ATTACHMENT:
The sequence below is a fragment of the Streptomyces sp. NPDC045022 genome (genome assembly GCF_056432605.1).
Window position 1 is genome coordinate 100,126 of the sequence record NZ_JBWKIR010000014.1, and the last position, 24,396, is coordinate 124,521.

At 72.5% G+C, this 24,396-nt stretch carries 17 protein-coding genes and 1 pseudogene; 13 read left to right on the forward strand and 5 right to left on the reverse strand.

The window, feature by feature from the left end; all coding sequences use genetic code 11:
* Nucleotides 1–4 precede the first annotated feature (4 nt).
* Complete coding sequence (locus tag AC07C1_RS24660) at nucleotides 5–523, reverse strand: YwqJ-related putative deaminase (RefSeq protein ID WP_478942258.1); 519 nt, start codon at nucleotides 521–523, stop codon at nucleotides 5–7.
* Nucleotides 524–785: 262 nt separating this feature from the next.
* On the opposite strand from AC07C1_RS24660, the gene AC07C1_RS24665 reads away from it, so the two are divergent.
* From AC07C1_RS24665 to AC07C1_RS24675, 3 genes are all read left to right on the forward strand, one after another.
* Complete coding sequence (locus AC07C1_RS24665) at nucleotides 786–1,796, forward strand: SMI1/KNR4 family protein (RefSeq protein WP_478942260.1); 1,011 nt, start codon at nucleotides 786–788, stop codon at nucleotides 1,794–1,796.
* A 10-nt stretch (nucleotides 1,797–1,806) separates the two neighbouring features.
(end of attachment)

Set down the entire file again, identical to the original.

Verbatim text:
The sequence below is a fragment of the Streptomyces sp. NPDC045022 genome (genome assembly GCF_056432605.1).
Window position 1 is genome coordinate 100,126 of the sequence record NZ_JBWKIR010000014.1, and the last position, 24,396, is coordinate 124,521.

At 72.5% G+C, this 24,396-nt stretch carries 17 protein-coding genes and 1 pseudogene; 13 read left to right on the forward strand and 5 right to left on the reverse strand.

The window, feature by feature from the left end; all coding sequences use genetic code 11:
* Nucleotides 1–4 precede the first annotated feature (4 nt).
* Complete coding sequence (locus tag AC07C1_RS24660) at nucleotides 5–523, reverse strand: YwqJ-related putative deaminase (RefSeq protein ID WP_478942258.1); 519 nt, start codon at nucleotides 521–523, stop codon at nucleotides 5–7.
* Nucleotides 524–785: 262 nt separating this feature from the next.
* On the opposite strand from AC07C1_RS24660, the gene AC07C1_RS24665 reads away from it, so the two are divergent.
* From AC07C1_RS24665 to AC07C1_RS24675, 3 genes are all read left to right on the forward strand, one after another.
* Complete coding sequence (locus AC07C1_RS24665) at nucleotides 786–1,796, forward strand: SMI1/KNR4 family protein (RefSeq protein WP_478942260.1); 1,011 nt, start codon at nucleotides 786–788, stop codon at nucleotides 1,794–1,796.
* A 10-nt stretch (nucleotides 1,797–1,806) separates the two neighbouring features.